Teitz, T., Goktug, A. N., Chen, T. & Zuo, J. Development of Cell-Based High-Throughput Chemical Screens for Protection Against Cisplatin-Induced Ototoxicity. Methods Mol Biol 1427, 419–430, https://doi.org/10.1007/978-1-4939-3615-1_22 (2016).
Mazurek, B., Lou, X., Olze, H., Haupt, H. & Szczepek, A. J. In vitro protection of auditory hair cells by salicylate from the gentamicin-induced but not neomycin-induced cell loss. Neuroscience letters 506, 107–110, https://doi.org/10.1016/j.neulet.2011.10.060 (2012).
Amarjargal, N. et al. Differential vulnerability of outer and inner hair cells during and after oxygen-glucose deprivation in organotypic cultures of newborn rats. Physiological research 58, 895–902 (2009).
Oishi, N., Kendall, A. & Schacht, J. Metformin protects against gentamicin-induced hair cell death in vitro but not ototoxicity in vivo. Neuroscience letters 583, 65–69, https://doi.org/10.1016/j.neulet.2014.09.028 (2014).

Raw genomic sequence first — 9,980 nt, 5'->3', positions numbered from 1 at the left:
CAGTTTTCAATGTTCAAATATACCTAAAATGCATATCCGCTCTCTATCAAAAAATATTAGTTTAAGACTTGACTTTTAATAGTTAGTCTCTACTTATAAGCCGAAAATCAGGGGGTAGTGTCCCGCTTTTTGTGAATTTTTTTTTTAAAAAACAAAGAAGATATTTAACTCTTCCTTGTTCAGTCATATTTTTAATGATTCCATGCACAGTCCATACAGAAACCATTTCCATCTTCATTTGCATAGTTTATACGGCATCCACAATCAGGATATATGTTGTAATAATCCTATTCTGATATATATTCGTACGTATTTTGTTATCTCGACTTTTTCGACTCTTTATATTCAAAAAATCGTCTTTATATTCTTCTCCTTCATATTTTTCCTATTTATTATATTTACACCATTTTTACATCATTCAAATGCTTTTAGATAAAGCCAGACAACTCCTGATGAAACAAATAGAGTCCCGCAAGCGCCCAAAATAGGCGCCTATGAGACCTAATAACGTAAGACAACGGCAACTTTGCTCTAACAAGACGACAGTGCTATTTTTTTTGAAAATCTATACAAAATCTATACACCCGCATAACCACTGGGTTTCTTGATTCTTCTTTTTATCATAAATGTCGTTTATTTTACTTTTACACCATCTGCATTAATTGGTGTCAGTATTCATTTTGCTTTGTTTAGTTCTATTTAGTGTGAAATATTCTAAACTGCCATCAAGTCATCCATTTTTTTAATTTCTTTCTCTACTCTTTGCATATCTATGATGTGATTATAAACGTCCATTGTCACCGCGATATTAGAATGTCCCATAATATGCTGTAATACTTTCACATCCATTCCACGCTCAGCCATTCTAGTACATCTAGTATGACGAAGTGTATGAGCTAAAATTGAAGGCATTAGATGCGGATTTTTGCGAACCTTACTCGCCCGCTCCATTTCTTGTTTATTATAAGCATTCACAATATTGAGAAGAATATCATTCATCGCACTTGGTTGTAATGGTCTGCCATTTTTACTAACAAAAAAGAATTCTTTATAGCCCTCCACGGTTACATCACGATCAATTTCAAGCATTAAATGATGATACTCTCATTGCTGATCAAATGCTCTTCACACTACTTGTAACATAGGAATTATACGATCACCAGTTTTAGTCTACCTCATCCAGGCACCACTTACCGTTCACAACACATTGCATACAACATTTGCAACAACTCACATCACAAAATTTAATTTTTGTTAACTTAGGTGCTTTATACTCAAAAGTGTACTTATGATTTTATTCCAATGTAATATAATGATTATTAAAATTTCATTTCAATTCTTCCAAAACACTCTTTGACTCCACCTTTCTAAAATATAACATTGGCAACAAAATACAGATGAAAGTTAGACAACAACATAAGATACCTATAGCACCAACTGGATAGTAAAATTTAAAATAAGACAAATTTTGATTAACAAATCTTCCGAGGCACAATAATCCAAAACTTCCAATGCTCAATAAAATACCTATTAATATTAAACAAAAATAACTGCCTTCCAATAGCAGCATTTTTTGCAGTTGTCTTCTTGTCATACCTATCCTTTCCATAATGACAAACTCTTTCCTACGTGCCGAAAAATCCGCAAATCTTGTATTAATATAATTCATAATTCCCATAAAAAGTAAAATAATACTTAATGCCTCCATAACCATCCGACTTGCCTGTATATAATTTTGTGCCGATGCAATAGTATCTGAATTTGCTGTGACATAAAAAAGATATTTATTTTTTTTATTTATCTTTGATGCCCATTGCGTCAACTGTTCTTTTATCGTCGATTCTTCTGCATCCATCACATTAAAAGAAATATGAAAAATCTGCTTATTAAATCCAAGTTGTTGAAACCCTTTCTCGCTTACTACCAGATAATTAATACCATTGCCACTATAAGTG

Roldan-Fidalgo, A. et al. In vitro and in vivo effects of lutein against cisplatin-induced ototoxicity. Exp Toxicol Pathol 68, 197–204, https://doi.org/10.1016/j.etp.2016.01.003 (2016).
Francis, S. P. & Cunningham, L. L. Non-autonomous Cellular Responses to Ototoxic Drug-Induced Stress and Death. Frontiers in cellular neuroscience 11, 252, https://doi.org/10.3389/fncel.2017.00252 (2017).
Wood, M. B. & Zuo, J. The Contribution of Immune Infiltrates to Ototoxicity and Cochlear Hair Cell Loss. Frontiers in cellular neuroscience 11, 106, https://doi.org/10.3389/fncel.2017.00106 (2017).
Sun, S. et al. Inhibition of the activation and recruitment of microglia-like cells protects against neomycin-induced ototoxicity. Molecular neurobiology 51, 252–267, https://doi.org/10.1007/s12035-014-8712-y (2015).
Duan, M., Agerman, K., Ernfors, P. & Canlon, B. Complementary roles of neurotrophin 3 and a N-methyl-D-aspartate antagonist in the protection of noise and aminoglycoside-induced ototoxicity. Proceedings of the National Academy of Sciences of the United States of America 97, 7597–7602 (2000).
Bae, W. Y., Kim, L. S., Hur, D. Y., Jeong, S. W. & Kim, J. R. Secondary apoptosis of spiral ganglion cells induced by aminoglycoside: Fas-Fas ligand signaling pathway. Laryngoscope 118, 1659–1668, https://doi.org/10.1097/MLG.0b013e31817c1303 (2008).